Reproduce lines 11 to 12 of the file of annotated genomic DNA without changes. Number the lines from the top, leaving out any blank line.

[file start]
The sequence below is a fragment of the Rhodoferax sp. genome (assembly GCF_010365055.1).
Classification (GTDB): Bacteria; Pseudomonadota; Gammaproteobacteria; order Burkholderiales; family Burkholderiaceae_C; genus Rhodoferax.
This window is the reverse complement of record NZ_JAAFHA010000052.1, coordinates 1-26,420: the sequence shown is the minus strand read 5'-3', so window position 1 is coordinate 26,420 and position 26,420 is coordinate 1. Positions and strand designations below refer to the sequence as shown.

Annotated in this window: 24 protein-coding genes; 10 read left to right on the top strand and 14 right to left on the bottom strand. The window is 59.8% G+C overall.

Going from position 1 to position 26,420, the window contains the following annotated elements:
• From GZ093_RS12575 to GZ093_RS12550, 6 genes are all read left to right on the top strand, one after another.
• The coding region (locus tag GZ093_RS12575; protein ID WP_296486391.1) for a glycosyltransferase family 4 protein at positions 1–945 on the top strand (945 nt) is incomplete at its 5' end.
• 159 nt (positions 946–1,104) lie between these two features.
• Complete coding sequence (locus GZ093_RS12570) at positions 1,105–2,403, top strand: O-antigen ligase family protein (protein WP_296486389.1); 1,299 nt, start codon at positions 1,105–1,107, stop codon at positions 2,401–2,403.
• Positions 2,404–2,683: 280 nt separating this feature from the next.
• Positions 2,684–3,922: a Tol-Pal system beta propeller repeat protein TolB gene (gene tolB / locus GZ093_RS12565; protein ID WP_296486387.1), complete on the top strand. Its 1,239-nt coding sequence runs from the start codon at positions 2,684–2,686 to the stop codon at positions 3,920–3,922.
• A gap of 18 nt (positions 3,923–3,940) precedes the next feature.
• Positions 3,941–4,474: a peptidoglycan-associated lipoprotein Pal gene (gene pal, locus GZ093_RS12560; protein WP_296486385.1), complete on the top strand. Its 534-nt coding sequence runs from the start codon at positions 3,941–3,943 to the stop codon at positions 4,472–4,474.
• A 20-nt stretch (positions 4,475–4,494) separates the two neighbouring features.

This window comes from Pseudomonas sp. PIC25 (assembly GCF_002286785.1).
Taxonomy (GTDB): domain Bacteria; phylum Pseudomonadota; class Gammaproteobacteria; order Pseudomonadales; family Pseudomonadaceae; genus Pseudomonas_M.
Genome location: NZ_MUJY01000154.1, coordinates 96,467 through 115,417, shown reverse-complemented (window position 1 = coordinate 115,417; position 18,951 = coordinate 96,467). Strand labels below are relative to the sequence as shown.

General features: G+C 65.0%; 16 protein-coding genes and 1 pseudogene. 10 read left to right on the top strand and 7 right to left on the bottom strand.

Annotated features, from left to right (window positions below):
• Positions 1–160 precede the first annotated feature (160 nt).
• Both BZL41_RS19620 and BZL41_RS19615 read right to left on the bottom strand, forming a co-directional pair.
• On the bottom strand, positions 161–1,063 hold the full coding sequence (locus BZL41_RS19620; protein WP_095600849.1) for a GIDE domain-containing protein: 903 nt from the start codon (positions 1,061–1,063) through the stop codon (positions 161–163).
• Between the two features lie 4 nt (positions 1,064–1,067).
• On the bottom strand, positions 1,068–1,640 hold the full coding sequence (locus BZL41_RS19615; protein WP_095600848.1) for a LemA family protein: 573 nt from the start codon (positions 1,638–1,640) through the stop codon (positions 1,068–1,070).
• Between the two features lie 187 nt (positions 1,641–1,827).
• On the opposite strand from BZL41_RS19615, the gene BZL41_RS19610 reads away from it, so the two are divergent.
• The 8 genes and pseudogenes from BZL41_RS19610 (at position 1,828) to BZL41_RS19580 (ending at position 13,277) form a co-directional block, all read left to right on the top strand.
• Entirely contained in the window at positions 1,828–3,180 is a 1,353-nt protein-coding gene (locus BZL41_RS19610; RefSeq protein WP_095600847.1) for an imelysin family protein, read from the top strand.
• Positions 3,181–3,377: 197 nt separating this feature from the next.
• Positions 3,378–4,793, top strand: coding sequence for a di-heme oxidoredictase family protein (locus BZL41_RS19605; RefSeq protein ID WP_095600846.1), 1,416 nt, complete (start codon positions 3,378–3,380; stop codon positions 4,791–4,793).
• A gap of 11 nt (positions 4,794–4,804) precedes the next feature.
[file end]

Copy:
• Positions 2,684–3,922: a Tol-Pal system beta propeller repeat protein TolB gene (gene tolB / locus GZ093_RS12565; protein ID WP_296486387.1), complete on the top strand. Its 1,239-nt coding sequence runs from the start codon at positions 2,684–2,686 to the stop codon at positions 3,920–3,922.
• A gap of 18 nt (positions 3,923–3,940) precedes the next feature.